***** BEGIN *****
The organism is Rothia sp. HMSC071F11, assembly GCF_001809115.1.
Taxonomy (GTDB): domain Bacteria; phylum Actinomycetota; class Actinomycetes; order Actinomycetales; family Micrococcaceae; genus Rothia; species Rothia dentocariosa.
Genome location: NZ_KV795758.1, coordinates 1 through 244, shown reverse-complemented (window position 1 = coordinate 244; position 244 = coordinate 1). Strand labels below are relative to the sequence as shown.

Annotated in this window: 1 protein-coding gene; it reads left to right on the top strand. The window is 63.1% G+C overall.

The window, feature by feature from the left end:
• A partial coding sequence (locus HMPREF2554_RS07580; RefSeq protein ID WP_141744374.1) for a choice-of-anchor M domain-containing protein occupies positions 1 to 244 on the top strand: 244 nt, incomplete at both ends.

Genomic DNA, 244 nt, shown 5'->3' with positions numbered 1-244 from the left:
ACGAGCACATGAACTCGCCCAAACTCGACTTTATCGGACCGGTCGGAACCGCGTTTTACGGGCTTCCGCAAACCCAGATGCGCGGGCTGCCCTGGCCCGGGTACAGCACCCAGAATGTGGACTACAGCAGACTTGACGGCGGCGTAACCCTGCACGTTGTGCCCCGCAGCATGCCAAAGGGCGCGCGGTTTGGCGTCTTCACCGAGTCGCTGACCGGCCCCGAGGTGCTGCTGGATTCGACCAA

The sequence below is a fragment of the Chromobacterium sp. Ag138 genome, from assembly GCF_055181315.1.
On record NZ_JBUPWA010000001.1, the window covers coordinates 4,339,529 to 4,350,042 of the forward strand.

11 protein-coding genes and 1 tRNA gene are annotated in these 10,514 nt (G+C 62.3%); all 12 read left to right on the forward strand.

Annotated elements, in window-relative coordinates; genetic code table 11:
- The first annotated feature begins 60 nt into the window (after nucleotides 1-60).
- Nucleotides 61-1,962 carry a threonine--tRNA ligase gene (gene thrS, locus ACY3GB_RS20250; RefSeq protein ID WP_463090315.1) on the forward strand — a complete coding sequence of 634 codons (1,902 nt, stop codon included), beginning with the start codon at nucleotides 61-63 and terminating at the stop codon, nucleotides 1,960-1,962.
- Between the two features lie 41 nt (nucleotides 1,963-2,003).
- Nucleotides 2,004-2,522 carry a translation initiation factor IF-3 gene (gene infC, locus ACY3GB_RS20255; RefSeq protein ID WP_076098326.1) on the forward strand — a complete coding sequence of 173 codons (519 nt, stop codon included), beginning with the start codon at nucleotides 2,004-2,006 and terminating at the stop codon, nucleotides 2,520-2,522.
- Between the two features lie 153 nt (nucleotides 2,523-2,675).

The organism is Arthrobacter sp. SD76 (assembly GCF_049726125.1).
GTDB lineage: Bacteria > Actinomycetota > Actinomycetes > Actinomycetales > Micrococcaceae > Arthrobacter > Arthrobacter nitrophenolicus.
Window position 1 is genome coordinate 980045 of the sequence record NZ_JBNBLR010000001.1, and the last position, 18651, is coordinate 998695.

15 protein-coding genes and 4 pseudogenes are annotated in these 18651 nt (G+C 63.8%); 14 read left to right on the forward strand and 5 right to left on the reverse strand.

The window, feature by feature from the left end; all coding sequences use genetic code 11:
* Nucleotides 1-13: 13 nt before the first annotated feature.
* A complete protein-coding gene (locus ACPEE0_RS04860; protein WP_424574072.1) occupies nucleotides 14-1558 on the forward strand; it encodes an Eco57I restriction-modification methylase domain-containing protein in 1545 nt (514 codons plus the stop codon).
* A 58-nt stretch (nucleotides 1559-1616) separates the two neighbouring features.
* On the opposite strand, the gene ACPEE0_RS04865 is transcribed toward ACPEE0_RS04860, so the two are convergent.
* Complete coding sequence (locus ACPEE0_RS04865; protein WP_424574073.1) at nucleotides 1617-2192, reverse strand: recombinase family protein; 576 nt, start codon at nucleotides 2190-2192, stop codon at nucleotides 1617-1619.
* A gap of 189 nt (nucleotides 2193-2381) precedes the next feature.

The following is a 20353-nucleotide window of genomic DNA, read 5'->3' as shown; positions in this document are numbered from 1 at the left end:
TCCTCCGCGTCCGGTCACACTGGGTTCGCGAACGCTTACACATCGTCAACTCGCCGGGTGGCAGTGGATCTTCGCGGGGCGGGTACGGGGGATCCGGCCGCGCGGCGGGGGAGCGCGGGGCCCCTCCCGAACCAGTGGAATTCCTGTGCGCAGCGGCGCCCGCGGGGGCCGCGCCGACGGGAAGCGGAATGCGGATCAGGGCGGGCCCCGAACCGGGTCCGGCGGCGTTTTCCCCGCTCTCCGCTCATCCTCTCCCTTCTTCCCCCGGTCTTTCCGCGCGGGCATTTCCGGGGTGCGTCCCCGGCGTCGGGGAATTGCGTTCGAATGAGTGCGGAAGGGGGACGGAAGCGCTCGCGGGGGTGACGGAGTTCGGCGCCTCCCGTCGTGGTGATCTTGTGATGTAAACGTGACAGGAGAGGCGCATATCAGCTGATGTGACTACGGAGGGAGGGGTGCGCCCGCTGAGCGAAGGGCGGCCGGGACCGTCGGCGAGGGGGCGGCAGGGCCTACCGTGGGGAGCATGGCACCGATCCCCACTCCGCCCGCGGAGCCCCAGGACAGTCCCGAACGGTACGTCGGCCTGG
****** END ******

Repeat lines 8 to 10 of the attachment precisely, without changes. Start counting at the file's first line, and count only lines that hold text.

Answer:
ACGAGCACATGAACTCGCCCAAACTCGACTTTATCGGACCGGTCGGAACCGCGTTTTACGGGCTTCCGCAAACCCAGATGCGCGGGCTGCCCTGGCCCGGGTACAGCACCCAGAATGTGGACTACAGCAGACTTGACGGCGGCGTAACCCTGCACGTTGTGCCCCGCAGCATGCCAAAGGGCGCGCGGTTTGGCGTCTTCACCGAGTCGCTGACCGGCCCCGAGGTGCTGCTGGATTCGACCAA

The sequence below is a fragment of the Chromobacterium sp. Ag138 genome, from assembly GCF_055181315.1.
On record NZ_JBUPWA010000001.1, the window covers coordinates 4,339,529 to 4,350,042 of the forward strand.